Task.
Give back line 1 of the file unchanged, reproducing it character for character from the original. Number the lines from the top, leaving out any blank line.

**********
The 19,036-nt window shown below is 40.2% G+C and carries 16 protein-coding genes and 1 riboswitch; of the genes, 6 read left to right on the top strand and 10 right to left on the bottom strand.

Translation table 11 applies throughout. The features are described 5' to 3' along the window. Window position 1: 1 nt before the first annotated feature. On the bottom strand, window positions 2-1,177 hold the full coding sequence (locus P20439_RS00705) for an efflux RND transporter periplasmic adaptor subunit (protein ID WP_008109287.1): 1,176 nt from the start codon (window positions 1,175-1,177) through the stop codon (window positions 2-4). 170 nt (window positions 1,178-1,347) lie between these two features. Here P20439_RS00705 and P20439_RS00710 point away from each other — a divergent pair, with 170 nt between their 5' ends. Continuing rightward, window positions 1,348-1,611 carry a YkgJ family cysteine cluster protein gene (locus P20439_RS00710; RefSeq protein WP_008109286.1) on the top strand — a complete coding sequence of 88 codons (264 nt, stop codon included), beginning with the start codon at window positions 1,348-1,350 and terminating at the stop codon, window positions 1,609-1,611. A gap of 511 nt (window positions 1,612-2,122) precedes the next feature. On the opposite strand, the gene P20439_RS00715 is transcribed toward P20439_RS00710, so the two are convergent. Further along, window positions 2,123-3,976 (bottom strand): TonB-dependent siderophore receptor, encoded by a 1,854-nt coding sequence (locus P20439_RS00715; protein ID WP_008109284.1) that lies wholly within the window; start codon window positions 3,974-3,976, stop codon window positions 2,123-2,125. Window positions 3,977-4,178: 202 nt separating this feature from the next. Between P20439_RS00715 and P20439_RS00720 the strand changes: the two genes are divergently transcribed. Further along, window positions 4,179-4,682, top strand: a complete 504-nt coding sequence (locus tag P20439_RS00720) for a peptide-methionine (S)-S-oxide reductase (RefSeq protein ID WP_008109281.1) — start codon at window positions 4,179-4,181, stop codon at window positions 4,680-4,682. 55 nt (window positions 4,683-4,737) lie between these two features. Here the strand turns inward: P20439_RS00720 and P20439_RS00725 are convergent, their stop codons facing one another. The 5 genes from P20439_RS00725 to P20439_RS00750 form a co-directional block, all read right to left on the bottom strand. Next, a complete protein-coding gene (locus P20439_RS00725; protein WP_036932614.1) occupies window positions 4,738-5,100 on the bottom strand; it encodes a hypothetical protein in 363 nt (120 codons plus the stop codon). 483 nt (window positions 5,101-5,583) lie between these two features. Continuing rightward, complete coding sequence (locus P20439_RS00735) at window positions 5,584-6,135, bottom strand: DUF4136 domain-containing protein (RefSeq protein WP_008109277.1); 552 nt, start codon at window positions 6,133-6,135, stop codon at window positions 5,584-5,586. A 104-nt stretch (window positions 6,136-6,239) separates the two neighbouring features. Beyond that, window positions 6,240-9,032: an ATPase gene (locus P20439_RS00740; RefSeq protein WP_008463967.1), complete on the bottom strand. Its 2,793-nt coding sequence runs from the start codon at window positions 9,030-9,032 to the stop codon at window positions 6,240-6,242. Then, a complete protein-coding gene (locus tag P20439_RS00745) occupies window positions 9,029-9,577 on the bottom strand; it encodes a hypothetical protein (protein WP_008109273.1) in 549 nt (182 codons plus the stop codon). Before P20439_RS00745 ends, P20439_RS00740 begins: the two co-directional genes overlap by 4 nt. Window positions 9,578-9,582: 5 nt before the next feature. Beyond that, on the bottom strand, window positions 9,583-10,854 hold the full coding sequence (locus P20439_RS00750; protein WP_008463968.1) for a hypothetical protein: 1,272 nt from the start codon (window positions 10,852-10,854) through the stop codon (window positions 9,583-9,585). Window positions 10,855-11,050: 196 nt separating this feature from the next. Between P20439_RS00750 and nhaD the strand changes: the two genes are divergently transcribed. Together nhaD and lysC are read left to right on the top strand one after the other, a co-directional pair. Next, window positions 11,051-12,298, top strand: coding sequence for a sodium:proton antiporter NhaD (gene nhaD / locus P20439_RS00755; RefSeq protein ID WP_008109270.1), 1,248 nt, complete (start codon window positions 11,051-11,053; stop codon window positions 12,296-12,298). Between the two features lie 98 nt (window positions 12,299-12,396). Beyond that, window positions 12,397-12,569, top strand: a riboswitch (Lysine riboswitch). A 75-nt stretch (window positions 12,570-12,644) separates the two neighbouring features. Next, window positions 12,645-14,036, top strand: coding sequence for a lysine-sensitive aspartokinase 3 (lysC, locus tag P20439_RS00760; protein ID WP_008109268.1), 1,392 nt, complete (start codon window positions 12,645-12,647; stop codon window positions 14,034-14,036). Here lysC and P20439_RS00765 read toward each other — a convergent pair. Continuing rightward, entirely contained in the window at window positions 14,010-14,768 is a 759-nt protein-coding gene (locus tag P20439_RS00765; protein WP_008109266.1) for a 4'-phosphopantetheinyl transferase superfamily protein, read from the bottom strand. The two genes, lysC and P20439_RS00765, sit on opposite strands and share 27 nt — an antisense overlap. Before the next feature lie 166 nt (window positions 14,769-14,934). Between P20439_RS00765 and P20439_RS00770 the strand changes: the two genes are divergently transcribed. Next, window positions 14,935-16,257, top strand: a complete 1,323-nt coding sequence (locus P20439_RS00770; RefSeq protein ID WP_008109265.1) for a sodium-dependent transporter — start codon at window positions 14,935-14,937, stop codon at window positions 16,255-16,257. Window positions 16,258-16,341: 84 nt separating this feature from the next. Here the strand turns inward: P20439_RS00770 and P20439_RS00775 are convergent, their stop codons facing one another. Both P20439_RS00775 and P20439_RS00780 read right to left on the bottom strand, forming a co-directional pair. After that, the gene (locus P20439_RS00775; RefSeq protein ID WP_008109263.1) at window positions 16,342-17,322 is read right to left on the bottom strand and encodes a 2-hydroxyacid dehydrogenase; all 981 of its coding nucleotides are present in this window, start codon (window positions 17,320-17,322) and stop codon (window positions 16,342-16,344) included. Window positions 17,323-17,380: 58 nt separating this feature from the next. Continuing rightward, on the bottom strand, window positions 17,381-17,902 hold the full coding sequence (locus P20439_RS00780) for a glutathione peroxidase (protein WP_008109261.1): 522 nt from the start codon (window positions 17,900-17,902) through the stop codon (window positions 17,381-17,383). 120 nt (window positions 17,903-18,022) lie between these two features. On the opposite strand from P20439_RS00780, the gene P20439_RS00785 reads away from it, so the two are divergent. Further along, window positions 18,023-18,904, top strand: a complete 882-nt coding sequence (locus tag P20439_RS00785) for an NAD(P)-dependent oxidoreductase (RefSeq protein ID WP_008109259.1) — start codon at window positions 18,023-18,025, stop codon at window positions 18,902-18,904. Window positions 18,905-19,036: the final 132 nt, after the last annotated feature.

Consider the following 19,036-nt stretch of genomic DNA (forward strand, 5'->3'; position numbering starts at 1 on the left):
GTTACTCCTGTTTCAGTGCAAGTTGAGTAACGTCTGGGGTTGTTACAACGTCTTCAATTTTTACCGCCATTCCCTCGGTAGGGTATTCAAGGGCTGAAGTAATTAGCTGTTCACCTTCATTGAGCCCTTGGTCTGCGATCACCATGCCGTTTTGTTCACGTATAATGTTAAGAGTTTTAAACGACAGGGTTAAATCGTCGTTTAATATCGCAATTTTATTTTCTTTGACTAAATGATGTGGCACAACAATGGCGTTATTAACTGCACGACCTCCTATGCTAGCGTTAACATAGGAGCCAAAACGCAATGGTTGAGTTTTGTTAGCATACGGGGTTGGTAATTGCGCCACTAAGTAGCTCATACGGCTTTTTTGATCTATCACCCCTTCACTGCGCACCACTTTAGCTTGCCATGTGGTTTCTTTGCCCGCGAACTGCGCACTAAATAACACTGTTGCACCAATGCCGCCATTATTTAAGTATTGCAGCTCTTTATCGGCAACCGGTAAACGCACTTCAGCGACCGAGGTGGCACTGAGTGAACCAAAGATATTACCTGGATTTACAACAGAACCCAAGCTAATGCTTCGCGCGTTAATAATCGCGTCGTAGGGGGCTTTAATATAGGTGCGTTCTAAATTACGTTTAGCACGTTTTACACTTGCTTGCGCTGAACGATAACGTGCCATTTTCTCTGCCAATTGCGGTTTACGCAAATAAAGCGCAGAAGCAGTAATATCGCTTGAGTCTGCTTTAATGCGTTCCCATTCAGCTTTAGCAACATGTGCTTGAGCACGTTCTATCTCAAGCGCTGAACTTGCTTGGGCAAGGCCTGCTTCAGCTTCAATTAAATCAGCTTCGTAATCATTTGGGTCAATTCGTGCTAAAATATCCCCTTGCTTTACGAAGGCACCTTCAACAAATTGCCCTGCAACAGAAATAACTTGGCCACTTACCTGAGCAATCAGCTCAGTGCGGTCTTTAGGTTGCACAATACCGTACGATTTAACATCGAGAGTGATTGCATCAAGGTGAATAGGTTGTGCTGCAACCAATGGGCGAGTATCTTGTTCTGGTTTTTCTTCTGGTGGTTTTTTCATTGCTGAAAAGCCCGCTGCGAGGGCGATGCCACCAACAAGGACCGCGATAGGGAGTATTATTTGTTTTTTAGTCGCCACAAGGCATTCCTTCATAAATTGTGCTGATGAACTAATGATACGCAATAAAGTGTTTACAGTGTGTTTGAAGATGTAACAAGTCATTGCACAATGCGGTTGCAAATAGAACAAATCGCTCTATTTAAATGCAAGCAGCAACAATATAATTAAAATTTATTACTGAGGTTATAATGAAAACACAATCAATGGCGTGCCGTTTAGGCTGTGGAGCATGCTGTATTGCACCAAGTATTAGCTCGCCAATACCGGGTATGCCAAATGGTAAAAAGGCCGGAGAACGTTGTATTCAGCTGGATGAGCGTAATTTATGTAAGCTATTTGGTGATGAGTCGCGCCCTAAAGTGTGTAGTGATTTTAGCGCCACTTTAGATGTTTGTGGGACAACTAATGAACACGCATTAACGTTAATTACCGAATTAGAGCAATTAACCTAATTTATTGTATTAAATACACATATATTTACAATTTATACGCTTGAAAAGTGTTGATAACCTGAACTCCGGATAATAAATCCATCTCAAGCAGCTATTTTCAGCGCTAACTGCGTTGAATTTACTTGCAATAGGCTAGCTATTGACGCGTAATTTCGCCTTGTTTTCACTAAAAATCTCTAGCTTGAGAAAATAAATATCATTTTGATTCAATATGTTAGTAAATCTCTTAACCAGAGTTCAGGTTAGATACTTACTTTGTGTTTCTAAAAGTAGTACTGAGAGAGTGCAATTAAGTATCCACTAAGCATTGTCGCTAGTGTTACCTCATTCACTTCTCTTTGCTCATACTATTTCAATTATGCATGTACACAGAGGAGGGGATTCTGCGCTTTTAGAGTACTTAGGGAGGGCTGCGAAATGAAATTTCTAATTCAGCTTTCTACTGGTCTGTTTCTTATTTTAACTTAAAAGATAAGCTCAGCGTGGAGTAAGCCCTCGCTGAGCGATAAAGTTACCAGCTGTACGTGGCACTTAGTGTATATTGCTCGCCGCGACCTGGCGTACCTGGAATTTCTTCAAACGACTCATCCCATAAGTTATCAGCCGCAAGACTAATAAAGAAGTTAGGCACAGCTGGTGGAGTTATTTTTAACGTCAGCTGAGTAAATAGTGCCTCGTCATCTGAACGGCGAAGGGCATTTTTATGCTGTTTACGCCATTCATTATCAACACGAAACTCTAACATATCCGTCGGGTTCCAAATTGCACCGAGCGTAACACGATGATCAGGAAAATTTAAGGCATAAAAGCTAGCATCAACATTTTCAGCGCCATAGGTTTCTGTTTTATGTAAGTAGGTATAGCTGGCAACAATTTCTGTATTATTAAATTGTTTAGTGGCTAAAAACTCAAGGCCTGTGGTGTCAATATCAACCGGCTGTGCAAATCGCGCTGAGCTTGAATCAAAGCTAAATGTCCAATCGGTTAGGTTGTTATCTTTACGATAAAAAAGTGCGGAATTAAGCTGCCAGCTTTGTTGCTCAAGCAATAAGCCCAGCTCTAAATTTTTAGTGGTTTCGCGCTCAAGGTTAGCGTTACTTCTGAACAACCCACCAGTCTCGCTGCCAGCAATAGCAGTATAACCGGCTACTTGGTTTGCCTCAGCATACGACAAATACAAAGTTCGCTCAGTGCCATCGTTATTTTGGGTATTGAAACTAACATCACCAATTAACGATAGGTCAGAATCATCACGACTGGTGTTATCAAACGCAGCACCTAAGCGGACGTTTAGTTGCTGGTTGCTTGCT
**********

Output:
The 19,036-nt window shown below is 40.2% G+C and carries 16 protein-coding genes and 1 riboswitch; of the genes, 6 read left to right on the top strand and 10 right to left on the bottom strand.